The financial ratios of companies in the retail industry assist management with their selling operations. Investors analyze these financial ratios to determine the long-term security, short-term efficiency, and overall profitability of a retail company. Financial ratios also help to reveal how successfully a retail company is selling inventory, pricing its goods, and operating its business as a whole. Here are the key ratios for the retail sector.

Current Ratio

The current ratio is measured by dividing a company's current assets by its current liabilities. This financial metric measures the ability of a company to pay off its short-term obligations. A current ratio greater than one indicates that a company can cover its short-term debt with its most liquid assets. To an investor, the current ratio gauges the liquidity and short-term stability of an organization during the potential seasonal fluctuations common to retail.

Quick Ratio

The quick ratio is calculated by dividing a company's cash and accounts receivable by its current liabilities. This ratio is similar to the current ratio, but the quick ratio limits the type of assets that cover the liabilities. For this reason, the quick ratio is a more accurate measurement of the immediate liquidity of a company. If a company is forced to liquidate its assets to pay its bills, companies with a higher quick ratio are forced to sell fewer assets. From an investor's standpoint, the quick ratio provides insight into the stability of the immediate liquidity position of a company.

Key Takeaways

  • Investors analyze financial ratios to determine the overall profitability of a company.
  • Financial ratios are based on accounting information disclosed by public companies.
  • Key ratios for the retail sector are the current ratio, the quick ratio, gross profit margin, inventory turnover, ROA, interest coverage ratio, and the EBIT margin.

Gross Profit Margin

The gross profit margin is a profitability ratio that is calculated in two steps. First, the gross profit is calculated by subtracting a company's cost of goods sold (COGS) from its net revenue and then dividing the gross profit by net sales. This metric is insightful to management as well as investors concerning the markup earned on products. From an investor's standpoint, higher gross profit margins are preferable since a piece of inventory generates more revenue when it is sold for a higher gross profit. Because all items in a retail company are inventory items, the gross profit margin relates to every item in a retail store.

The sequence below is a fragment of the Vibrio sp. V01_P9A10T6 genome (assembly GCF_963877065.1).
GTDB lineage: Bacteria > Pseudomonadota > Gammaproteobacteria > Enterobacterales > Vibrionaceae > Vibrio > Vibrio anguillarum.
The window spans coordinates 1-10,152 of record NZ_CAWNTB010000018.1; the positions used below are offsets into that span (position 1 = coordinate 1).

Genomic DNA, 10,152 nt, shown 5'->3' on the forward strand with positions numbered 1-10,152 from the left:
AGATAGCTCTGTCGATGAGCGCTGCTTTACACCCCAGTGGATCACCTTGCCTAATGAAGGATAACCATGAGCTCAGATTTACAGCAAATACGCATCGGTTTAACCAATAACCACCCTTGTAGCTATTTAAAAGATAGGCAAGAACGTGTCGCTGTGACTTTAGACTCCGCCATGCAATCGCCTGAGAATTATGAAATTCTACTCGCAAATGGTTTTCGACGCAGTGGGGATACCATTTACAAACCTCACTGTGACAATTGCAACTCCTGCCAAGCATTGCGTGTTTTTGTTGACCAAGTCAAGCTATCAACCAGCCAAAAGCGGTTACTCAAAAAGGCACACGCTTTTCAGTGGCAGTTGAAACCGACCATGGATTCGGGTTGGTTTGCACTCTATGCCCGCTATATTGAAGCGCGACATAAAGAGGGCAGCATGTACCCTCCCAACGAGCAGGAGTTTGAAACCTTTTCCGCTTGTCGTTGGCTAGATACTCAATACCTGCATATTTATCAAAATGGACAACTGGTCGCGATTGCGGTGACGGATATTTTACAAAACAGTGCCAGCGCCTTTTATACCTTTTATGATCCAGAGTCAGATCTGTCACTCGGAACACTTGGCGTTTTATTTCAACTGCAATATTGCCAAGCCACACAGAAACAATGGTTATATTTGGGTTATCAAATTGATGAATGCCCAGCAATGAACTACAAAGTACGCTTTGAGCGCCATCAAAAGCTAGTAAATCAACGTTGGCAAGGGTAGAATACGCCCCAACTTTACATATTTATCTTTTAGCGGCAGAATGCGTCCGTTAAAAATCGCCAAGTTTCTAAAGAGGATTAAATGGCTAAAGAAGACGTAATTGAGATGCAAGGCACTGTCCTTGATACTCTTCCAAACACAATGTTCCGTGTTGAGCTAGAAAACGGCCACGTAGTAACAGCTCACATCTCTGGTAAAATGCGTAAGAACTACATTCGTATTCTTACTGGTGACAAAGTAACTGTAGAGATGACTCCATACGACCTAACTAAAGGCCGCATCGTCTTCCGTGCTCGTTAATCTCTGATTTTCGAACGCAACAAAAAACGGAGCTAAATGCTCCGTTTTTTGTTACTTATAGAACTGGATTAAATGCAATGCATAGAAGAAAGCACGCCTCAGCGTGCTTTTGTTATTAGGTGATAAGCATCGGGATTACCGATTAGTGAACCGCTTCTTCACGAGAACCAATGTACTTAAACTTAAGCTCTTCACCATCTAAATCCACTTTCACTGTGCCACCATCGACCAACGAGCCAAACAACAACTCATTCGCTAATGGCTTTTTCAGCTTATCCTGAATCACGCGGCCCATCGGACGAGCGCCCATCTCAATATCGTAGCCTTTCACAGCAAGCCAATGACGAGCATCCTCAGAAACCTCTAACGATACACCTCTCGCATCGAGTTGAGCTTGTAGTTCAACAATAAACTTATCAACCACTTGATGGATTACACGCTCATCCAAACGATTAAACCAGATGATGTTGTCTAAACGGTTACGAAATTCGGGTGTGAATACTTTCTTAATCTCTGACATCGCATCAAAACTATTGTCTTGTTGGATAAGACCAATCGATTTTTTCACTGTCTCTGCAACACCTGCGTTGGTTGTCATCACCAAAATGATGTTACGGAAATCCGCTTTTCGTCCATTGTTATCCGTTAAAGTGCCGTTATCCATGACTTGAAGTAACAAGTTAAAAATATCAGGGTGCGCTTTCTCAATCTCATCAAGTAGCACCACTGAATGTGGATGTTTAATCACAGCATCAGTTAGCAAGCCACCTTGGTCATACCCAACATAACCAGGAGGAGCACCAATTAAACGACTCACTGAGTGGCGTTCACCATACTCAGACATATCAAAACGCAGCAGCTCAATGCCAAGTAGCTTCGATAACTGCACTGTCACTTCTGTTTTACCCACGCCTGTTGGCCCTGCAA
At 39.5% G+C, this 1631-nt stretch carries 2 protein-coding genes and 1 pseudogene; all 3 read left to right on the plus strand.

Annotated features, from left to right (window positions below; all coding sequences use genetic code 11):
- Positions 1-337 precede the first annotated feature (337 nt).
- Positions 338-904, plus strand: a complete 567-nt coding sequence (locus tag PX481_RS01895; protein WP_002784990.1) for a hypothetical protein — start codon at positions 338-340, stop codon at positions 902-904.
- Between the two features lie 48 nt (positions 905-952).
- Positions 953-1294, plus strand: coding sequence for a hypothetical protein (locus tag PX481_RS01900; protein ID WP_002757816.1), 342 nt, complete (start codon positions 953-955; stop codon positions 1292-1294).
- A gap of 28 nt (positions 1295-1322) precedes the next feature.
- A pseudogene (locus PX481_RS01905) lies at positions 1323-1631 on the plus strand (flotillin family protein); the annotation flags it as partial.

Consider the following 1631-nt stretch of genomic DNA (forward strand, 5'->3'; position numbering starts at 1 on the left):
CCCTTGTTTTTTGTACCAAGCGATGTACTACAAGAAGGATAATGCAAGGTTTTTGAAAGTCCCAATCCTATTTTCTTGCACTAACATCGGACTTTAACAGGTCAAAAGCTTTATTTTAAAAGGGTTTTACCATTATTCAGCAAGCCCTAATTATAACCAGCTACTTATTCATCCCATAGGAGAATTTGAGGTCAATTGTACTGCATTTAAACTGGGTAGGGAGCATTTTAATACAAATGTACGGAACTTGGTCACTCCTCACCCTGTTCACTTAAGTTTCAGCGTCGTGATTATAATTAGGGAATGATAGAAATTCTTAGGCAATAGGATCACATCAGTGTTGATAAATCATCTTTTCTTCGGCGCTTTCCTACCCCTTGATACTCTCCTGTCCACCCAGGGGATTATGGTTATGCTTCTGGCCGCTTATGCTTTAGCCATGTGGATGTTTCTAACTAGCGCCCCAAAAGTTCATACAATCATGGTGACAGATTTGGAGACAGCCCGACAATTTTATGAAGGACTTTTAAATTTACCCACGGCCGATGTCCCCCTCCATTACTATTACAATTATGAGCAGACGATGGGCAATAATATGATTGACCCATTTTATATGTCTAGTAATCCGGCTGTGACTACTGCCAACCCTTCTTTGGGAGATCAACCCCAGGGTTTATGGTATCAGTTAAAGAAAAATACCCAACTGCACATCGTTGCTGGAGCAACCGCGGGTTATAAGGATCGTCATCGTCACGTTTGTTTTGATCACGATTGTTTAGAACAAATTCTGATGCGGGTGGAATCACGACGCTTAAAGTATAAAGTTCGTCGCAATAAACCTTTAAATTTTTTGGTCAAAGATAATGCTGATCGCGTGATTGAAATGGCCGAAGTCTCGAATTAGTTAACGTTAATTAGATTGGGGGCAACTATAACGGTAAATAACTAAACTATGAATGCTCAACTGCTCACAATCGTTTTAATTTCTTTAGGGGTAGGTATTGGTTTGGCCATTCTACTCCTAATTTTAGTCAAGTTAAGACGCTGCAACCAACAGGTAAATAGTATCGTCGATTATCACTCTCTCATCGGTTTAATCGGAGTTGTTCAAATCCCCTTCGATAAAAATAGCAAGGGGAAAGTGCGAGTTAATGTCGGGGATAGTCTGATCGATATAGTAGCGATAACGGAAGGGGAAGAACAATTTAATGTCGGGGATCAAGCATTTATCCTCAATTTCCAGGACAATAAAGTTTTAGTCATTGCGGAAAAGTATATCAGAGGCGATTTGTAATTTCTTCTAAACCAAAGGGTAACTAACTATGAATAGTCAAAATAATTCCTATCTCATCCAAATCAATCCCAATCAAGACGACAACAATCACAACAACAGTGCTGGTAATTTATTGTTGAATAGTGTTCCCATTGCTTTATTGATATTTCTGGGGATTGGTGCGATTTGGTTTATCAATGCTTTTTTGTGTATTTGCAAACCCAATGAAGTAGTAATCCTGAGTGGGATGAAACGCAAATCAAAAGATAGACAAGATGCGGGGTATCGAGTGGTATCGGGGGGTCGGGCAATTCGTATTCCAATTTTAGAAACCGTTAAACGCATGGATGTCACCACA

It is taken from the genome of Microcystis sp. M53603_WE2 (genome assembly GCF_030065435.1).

ROA is particularly important for retail companies because they rely on inventory to generate sales.

Inventory Turnover

Calculated by dividing net sales for a period by the average inventory balance for the same period, inventory turnover is a measurement of the efficiency of inventory management. Retail companies have inventory on hand to secure and protect. Additionally, older inventory may become obsolete. For this reason, higher inventory turnover is favorable for management as well as investors. A low inventory turnover indicates a company is inefficiently holding too much inventory or not achieving sufficient sales. Alternatively, an inventory turnover ratio can be too high. For example, a large ratio may indicate a company is efficiently ordering inventory but not receiving ordering discounts.

Return on Assets

Return on assets (ROA) is a profitability measurement that gauges how well a company is using its assets to generate revenue. This measure is especially important for a retail company, which relies on its inventory to generate sales. The financial ratio is calculated by dividing a company's total earnings by its total assets. An investor can compare a retail company's ROA to industry averages to understand how effectively the company is pricing its goods and turning over its inventory. For example, according to CSIMarket.com, the retail apparel industry reported an average ROA of 33% in the third quarter of 2019. If a company in this industry calculated a metric of 15%, it may be carrying too much inventory or not charging high enough prices compared to its competitors.

Interest Coverage Ratio

The interest coverage ratio is calculated by dividing earnings before interest and taxes (EBIT) by the average interest expense. A retail company may be charged an interest expense for the rent or lease of goods, equipment, buildings, or other items necessary for operations. The interest coverage ratio determines how well a company can cover the interest it owes for a period. An investor can use this ratio to determine the stability of a company as well as how well it can cover its interest charges.

EBIT Margin

The EBIT margin measures the ratio of EBIT to the net revenue earned for a period. A company can use this financial ratio to determine the profitability of goods sold without having to factor in expenses that do not directly affect the product. Although the EBIT margin accounts for administrative and sales expenses, it removes a few expenditures that may skew the perception of the profitability of a good. From an investor's standpoint, the EBIT margin gives an indication of a company’s ability to earn revenue.